This substance was first discovered in 1868 and described by French chemist, Jean-Baptiste Boussingault, in 1872 in course of studying rowanberries enzymes, which he described in details and named it sorbitol (‘rowanberry’ in French – lesorb, in Latin – Sorbusaucuparia L.). Later on sorbitol was found in small amounts in other berries and fruits. Its greatest amount is found in rowanberry and blackthorn berries (from 0.5 to 10%), as well as in hawthorn (4.7-7.6%) and cotoneaster (3.6-5.1%). Sorbitol is extracted from herbal raw material in process of chemical synthesis of ascorbic acid (vitamin C) and some other products (starch, cellulose, fructose, sorbose) and is a sweet substance, instantly soluble in water.

This natural sweet substance has a great deal of benefits. As sorbitol is not a carbohydrate, it has practically no effect on blood glucose level. In persons with diabetes mellitus sorbitol is taken up better than glucose. Due to its ability to turn to fructose in human body this sugar substitute does not require insulin secretion for this process. In addition, it promotes glycogen accumulation in liver, rather than in muscle tissues, thus providing glucose supply to other tissues. Sorbitol also has antiketogenic activity and is of interest for administration by diabetics due to disposition of patients with diabetes mellitus to ketoacidosis.

In addition, sorbitol is very soluble in water and does not react to rise in temperature, what provided for its application in dietetic cookery. This substance can replace sugar in drinks (coffee, tea, stewed fruits, juice), confectionery and bakery, marmalade, jam and other dietary food products not only for diabetic, but also for healthy people completely.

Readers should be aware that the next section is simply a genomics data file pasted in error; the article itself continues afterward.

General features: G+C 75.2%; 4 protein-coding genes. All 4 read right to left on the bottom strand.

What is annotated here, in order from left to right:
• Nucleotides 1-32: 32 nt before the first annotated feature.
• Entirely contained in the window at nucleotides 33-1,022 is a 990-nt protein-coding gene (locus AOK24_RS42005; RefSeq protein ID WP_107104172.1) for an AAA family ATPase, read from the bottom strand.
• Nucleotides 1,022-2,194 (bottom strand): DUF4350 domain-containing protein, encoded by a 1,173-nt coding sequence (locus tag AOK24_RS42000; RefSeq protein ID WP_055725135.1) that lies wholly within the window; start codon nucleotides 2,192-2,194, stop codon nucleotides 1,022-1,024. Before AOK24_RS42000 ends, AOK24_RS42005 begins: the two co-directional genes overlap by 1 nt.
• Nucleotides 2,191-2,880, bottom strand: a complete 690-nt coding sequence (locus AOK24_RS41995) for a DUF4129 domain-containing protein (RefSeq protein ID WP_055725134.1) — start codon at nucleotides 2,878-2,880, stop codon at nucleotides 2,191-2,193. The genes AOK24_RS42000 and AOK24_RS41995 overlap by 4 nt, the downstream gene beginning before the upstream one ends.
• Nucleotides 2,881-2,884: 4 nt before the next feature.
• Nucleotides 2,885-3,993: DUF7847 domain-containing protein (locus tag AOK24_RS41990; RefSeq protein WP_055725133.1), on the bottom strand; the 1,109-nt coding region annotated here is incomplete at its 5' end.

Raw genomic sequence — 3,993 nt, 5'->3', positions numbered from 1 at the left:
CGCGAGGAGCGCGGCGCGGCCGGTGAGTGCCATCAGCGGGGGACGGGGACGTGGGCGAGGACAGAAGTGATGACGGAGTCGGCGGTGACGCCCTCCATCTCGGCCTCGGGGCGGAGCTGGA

Sorbitol also has positive effect on gastrointestinal tract functioning: it stimulates gastric juice secretion, has choleretic action, improving bile outflow and preventing its retention, provides slight laxative effect. It was found, that sorbitol consumption promotes growth of intestinal microflora, synthesizing vitamin B complex, such as thiamine, pyridoxine and biotin.

It is recommended as a sweetener for people with diabetes mellitus and those, controlling their weigh.

Recommended daily dose – not more than 15 g a day. Overdose may cause undesirable digestive disorders (diarrhea, vomiting, mild nausea, flatulence, altered defecation pattern), in rare cases allergic reactions are observed. As a rule, the above side effects go away without treatment, in rare cases dosage reduction is required.

Contraindications: pregnancy, children under 7; children in the age over 7 use the supplement as prescribed.

Form and Presentation: powder 250 g in a tube.

Not a medicine.

Manufacturer: Manufacturing and Trading Company Farmakom Ltd., Ukraine, Kharkiv.